Financial concerns linger for North Tahoe dog park |

Financial concerns linger for North Tahoe dog park

TAHOE VISTA, Calif. — Financial questions remain after officials approved a site for an off-leash dog park in Tahoe Vista.

On Tuesday, the North Tahoe Public Utility District board of directors voted 4-1 to OK the location of “upper bench,” an area near the first tee box at the North Tahoe Regional Park disc golf course.

“We’ve thrown around the fact that we want to do this right the first time, and this is the right spot to do it,” said director Tim Ferrell.

While upper bench’s lack of use and adequate space to house the 1.5- to 2-acre dog park made it the favored site, cost remains a concern.

“I’m more about the money,” said board vice president John Bergmann. “I think this location is swell up here, but it’s not going to be any good if the money is not there to do it.”

It will cost roughly $257,400 to convert upper bench into a dog park, $118,200 of which for upgrades to the road leading to the site.

The district had previously planned to cover road costs, but initial figures were lower than the current estimate.

“We talked potentially $50,000 out of water and sewer operations monies toward building that road,” Bergmann said. “… Now it’s up to $118,000, so that’s (a) substantial different dollar amount. Are we as a board willing … to throw another $70,000 at this project at this time?”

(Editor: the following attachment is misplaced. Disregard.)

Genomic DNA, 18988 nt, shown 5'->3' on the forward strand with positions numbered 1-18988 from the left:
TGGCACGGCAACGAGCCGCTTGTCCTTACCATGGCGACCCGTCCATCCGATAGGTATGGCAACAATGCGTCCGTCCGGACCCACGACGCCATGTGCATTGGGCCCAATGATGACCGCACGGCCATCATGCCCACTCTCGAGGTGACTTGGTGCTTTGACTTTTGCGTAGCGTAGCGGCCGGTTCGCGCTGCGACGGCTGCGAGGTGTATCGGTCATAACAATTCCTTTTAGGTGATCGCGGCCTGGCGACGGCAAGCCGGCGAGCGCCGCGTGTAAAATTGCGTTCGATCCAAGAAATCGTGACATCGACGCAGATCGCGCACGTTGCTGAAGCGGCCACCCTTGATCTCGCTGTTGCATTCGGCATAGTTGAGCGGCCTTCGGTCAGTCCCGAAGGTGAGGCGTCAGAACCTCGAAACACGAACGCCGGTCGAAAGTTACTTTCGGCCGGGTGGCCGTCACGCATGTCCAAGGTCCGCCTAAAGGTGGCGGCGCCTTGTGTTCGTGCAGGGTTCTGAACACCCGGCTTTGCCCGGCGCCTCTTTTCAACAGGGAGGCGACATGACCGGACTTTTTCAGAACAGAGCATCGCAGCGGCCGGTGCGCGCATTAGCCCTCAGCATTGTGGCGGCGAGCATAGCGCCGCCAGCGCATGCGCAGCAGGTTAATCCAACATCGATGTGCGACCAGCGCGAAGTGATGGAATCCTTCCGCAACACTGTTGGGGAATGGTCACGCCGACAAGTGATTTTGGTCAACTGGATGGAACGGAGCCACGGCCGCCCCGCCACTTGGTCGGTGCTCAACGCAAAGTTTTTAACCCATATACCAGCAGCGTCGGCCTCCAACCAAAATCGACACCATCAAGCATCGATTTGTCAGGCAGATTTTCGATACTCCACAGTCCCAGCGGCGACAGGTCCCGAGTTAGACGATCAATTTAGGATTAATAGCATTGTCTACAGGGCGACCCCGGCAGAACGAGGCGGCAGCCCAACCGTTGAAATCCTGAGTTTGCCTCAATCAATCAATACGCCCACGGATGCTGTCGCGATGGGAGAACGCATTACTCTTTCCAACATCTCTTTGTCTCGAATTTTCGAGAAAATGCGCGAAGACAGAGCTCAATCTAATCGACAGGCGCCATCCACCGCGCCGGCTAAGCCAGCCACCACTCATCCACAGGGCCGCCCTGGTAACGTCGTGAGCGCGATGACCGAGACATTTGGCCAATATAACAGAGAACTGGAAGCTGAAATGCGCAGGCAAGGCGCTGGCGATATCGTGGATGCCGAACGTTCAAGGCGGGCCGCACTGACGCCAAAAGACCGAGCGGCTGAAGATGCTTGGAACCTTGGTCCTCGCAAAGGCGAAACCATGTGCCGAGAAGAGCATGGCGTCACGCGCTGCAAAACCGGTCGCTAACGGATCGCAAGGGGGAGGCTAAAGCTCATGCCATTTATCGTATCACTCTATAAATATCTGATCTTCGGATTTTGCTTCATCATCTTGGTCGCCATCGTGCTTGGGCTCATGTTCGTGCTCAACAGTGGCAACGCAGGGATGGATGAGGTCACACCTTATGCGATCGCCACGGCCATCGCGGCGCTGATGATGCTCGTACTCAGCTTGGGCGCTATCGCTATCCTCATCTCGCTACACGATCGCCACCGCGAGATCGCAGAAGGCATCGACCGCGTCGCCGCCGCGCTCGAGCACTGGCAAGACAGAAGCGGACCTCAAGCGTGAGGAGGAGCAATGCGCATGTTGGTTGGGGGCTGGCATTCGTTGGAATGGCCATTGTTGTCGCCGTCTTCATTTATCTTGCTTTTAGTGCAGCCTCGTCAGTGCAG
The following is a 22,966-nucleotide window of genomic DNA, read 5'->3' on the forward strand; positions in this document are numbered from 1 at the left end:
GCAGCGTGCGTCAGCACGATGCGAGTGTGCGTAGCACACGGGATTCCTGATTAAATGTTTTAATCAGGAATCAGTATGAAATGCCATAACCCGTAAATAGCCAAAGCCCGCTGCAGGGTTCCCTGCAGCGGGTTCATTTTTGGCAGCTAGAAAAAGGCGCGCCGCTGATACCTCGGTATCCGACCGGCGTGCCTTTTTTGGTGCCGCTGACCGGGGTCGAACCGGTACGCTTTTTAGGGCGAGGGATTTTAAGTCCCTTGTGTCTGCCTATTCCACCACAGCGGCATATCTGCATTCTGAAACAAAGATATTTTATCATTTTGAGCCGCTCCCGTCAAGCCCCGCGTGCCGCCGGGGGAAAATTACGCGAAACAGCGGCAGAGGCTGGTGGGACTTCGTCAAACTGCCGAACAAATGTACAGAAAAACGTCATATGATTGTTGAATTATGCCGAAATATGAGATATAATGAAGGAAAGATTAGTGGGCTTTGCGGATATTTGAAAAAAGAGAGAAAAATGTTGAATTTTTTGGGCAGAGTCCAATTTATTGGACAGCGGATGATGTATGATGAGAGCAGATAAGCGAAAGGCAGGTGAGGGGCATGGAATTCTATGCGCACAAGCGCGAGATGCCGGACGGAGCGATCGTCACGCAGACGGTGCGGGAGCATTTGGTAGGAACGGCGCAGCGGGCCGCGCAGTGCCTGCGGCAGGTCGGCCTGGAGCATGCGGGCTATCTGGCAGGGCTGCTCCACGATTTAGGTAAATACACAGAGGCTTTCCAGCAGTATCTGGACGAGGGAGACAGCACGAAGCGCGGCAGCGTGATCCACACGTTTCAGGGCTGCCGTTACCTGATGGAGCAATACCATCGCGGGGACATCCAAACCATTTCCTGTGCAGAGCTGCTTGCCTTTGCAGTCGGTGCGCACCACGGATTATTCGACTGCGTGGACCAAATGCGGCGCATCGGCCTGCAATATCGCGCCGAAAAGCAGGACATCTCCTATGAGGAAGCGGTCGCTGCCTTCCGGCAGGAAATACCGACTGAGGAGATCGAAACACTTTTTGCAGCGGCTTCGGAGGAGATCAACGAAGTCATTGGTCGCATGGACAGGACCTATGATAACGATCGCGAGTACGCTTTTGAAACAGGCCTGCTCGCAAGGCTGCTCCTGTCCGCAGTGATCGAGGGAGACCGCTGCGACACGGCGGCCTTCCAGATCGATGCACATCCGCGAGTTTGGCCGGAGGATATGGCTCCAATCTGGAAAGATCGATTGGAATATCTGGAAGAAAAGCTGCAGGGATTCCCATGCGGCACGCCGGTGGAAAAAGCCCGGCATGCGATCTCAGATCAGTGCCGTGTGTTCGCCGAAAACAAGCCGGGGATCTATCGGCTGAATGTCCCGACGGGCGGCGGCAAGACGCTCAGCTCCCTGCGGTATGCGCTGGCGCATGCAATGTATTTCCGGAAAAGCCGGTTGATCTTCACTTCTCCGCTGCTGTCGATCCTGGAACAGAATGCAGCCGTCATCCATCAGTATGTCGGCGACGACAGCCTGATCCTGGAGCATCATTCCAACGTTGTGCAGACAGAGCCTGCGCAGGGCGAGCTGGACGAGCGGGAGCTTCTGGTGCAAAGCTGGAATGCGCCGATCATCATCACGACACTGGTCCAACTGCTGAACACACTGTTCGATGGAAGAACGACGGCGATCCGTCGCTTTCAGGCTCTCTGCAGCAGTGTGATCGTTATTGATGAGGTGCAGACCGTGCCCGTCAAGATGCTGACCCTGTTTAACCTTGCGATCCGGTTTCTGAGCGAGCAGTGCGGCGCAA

The board took no action regarding funding road repairs.

On Thursday, NTPUD General Manager Paul Schultz said the park’s opening wouldn’t be dependent on those repairs, as the road is usable.

The nonprofit Dog Day in the Park would be responsible for raising at least $139,200 of project costs.

“We can make the money,” said Pam Berger, a Tahoe Vista resident who approached NTPUD about a year and a half ago with the dog park proposal.

Residents and businesses already have offered to hold tournaments and fundraisers, Berger told the board Tuesday.

The nonprofit plans to build the park in phases, Berger said, focusing first on raising money for basics such as fencing, gates and sod.

“Once people can go to the park, then they’re more likely to help us raise money to add the (other) amenities,” said Berger, who hopes to have the park open next summer.

Ferrell, Bergmann, board chair Lane Lewis and director Sue Daniels voted in favor of upper bench, while director Phil Thompson voted against.

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